Most clients want their application to be developed fast, cost-effectively, and reliably. However, in chase of time and money-saving, quality is often put aside and some quality-improving activities are laid upon a shelf. Refactoring is in a row of such activities and seems to be less tangible as testing for instance. There goes a reasonable question from the client "if it works, why do we need to refactor it?" Still the necessity of code cleaning up may not be always evident.
- What is code refactoring?
- Why your application needs refactoring
- Consequences of Technical Debt
- When refactoring should be considered
- Tips and Tricks
- The bottom line
What is code refactoring?
Code refactoring is a process of application code's editing and cleaning up behind the scenes which optimize its internal structure, but without changing its external behavior and functionalities. Still, this is an inherent part of any project development. However, the necessity of code refactoring may not be really obvious for external observers.
Why your application needs refactoring
Still curious why code refactoring is so important? There are some main reasons to include this activity in your project.
Maintainability and Extensibility
The main goal of code refactoring is to make code more maintainable and extendable. Updates and upgrades added to the application are a continuous and essential process. So the existing code should make this process possible. For instance, integration of some functionalities may not be taken into account when designing initial architecture, so new features may require these changes in overall development approach and code as well.
In general, looking back and organizing the current code before adding new functionalities will not only improve the quality of the application itself, it will make it easier for future developers to build on the source code.
Moreover, when the codebase is unstructured and built inefficiently, developers doubt about making any changes. On the contrary, well-organized and clean code motivates developers to keep order and add improvements.
The metaphor of broken windows suits well to this case. A building with broken windows looks like nobody cares about it. So other people stop caring. They allow more windows to become broken. Eventually, they actively break them. They despoil the facade with graffiti and allow garbage to collect. One broken window starts the process toward decay.
So it is better to prevent any "broken windows" from the very beginning.
This benefit is tightly connected with the previous one. The code that is easy to read reduces developer's efforts for its understanding. Moreover, such code refactoring makes Quality Assurance and bugs identification processes much smoother. It doesn’t remove bugs indeed, but this helps to prevent them in the future.
Another potential purpose of code refactoring is performance improvement. So refactoring may enable an application to perform faster or use fewer server capacities. This is the benefit that might be really tangible for end users right after code refactoring.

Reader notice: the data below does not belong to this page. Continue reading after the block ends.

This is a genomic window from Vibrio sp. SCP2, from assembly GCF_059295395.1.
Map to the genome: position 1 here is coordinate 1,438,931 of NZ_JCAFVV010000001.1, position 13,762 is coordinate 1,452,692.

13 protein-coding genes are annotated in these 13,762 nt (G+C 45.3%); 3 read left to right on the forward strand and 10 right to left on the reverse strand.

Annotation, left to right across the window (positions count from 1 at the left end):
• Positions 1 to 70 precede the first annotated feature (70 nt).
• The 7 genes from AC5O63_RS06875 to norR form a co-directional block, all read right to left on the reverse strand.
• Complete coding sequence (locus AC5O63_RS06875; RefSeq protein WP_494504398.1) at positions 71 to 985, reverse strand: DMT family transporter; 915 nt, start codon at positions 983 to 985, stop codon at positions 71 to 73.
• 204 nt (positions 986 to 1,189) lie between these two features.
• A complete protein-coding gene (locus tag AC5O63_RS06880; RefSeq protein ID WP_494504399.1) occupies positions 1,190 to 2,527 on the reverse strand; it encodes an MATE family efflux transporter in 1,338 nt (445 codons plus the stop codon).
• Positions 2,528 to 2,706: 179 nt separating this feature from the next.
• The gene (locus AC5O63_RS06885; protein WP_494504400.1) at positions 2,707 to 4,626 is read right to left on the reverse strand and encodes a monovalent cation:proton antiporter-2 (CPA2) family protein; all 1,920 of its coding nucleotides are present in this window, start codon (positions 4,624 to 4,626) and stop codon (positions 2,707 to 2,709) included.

In a long perspective refactoring activities should lead to cost reduction according to benefits noticed above. Refactoring contributes to the occurrence of reusable design elements that may be simply used for new features in the future. Well-structured and organized code doesn't require much time for knowledge transfer if proceeding development or support by another developer. Moreover, code refactoring favors bugs' prevention which implies time and costs saving.
Consequences of Technical Debt
Lack of refactoring can result in accumulating technical debt (also known as tech or code dept) - the results when development teams take actions to expedite the delivery of a piece of functionality or a project which later needs to be refactored. In other words, it's the result of prioritizing speedy delivery over perfect code. The longer you don’t care about the minor issues along the way, the more likely they will grow into major complexities.
There are few main high-level consequences caused by accumulated technical debt which keeps building up in the system with time being:
- new features developed and delivered much slower;
- knowledge transfer to new developers joining the project is more inefficient;
- estimates are inaccurate which result in missed deadlines;
- the client is locked with a software development provider which may hardly be changed.
So sooner or later the debt should be paid off, in order an application proceeds working and improving.
When refactoring should be considered
Although the benefits of refactoring may appear only in a long perspective, this should be considered as soon as possible in order not to increase technical debt.
Since application's functionalities do not depend on refactoring and only code changes, a developer himself or a tech lead reviewing the code should define when and what refactoring is necessary. Refactoring is usually irreplaceable if noticing a so-called "code smell" which means disregard of fundamental design principles, weaknesses in code design, duct tape using that all lead to development slowing down and the risk of bugs or failures growth in the future.